On the other side of the debate, the Internet protocol and blockchain geniuses assert the scalability issues can, like other Internet Protocols have done, be solved in different layers which are now possible because of Segregated Witness which was activated in August 2017.
Whose code do you want to run: the JV benchwarmers or the championship Chicago Bulls?
As transaction fees rise, certain use cases of the Bitcoin blockchain are priced out of the market. And as the fees fall then they are economical again.
Additionally, as transaction fees rise, certain UTXOs are no longer economically usable thus destroying part of the money supply until fees decline and UTXOs become economical to move.
There are approximately 275,000-350,000 transactions per day with transaction fees currently about $2m/day and the 200 DMA is around $1.08m/day.
What I like about transaction fees is that they somewhat reveal the financial health of the network.
The security of the Bitcoin network results from the miners creating solutions to proof of work problems in the Bitcoin protocol and being rewarded from the (1) coinbase reward which is a form of inflation and (2) transaction fees which is a form of usage fee.
The higher the transaction fees then the greater implied value the Bitcoin network provides because users are willing to pay more for it.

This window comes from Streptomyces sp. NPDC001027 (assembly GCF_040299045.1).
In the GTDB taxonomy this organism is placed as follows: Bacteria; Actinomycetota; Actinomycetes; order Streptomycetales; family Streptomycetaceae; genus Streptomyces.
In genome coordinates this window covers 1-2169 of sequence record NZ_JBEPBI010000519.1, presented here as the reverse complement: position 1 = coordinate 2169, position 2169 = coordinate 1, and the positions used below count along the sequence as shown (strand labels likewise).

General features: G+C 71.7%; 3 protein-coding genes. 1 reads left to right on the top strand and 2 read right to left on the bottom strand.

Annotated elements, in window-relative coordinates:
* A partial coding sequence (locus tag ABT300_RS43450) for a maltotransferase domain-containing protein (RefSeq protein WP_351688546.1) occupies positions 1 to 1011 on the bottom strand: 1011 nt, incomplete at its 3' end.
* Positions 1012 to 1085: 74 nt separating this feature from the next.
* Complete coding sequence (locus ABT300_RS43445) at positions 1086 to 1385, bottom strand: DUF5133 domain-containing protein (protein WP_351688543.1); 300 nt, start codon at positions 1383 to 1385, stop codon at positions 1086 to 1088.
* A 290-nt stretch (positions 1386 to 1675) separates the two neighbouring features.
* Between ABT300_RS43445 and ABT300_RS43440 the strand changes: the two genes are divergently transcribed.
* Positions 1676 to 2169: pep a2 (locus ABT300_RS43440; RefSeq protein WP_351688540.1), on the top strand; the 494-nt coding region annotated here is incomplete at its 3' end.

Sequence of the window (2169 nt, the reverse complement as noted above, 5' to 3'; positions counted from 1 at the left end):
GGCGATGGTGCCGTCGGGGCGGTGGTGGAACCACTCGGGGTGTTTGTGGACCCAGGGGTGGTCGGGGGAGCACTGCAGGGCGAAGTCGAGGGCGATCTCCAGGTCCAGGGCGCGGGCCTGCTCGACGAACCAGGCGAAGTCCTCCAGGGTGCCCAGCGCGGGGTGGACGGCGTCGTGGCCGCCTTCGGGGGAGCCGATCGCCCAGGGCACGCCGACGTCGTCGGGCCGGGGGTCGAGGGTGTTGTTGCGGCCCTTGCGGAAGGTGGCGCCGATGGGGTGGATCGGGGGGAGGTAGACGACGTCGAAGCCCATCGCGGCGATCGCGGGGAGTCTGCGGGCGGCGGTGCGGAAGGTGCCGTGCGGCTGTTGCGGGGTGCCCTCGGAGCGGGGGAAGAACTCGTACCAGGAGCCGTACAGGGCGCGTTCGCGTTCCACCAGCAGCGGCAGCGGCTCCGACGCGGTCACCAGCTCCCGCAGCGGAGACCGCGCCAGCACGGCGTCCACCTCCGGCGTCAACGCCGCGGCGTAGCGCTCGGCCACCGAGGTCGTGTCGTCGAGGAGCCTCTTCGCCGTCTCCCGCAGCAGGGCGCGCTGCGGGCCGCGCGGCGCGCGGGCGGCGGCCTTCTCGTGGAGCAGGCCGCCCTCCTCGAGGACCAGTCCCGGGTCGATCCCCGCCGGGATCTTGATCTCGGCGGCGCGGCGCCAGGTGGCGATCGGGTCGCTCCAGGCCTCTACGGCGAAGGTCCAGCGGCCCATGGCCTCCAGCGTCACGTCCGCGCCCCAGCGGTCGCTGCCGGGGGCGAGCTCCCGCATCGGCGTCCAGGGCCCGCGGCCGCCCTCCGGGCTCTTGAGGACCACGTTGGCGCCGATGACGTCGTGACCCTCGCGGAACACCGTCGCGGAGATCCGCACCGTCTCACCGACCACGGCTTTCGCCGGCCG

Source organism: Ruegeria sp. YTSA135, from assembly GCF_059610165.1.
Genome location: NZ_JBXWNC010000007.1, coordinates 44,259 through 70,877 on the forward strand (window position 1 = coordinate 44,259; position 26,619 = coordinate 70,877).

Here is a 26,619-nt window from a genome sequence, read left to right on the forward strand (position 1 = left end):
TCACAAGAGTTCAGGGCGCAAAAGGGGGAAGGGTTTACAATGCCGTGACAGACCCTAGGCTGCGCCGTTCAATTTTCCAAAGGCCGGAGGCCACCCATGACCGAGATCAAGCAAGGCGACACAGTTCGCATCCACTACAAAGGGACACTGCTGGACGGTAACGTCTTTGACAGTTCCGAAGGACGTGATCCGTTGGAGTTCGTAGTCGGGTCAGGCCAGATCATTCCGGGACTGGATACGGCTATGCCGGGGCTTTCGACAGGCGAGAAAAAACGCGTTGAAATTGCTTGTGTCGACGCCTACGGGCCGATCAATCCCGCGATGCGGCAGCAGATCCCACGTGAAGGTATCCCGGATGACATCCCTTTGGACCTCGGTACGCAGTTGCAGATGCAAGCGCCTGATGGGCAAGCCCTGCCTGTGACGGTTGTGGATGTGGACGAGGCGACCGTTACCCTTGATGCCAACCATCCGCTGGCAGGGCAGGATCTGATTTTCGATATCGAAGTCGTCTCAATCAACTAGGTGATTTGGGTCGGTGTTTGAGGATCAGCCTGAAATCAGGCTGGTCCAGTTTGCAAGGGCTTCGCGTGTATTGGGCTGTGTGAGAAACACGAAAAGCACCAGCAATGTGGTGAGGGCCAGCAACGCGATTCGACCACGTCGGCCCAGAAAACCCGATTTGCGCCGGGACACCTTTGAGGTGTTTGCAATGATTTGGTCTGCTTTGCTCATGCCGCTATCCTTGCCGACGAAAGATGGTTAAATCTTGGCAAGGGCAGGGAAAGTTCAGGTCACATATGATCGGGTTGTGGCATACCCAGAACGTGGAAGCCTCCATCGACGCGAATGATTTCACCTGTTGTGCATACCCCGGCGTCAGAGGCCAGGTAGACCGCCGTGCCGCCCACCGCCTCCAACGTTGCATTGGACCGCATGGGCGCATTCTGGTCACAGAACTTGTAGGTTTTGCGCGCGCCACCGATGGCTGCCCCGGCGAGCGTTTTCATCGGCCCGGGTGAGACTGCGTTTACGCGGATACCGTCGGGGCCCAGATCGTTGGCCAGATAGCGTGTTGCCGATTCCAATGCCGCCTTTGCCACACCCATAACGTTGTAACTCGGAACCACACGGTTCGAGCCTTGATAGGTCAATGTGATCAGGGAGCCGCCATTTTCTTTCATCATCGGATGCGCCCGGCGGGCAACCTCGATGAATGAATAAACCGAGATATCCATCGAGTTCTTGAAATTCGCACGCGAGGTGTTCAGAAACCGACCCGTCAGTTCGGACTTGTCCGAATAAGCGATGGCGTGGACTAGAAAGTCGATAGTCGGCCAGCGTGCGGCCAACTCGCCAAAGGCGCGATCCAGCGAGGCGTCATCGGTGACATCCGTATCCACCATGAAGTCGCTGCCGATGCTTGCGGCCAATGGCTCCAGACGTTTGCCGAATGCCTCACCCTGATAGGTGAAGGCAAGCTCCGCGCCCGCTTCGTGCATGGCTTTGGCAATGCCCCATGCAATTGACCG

I am highly skeptical of blockchains which have very low transaction fees. By Internet bubble analogy, may have millions of page views but I am more interested in EBITDA.
Bitcoin and blockchain programming is not an easy skill to acquire and master. Most developers who have the skill are also financially independent now and can work on whatever they want.
The best of the best work through the Bitcoin Core process. After all, if you are a world class mountain climber then you do not hang out in the MacDonalds play pen but instead climb Mount Everest because that is where the challenge is.
However, there are many talented developers who work in other areas besides the protocol. Wallet maintainers, exchange operators, payment processors, etc. all need competent developers to help build their businesses.
Consequently, there is a huge shortage of competent developers. This is probably the largest single scalability constraint for the ecosystem.
Nevertheless, the Bitcoin ecosystem is healthier than ever before.
There are no significant global reserve settlement currency use cases for Bitcoin yet.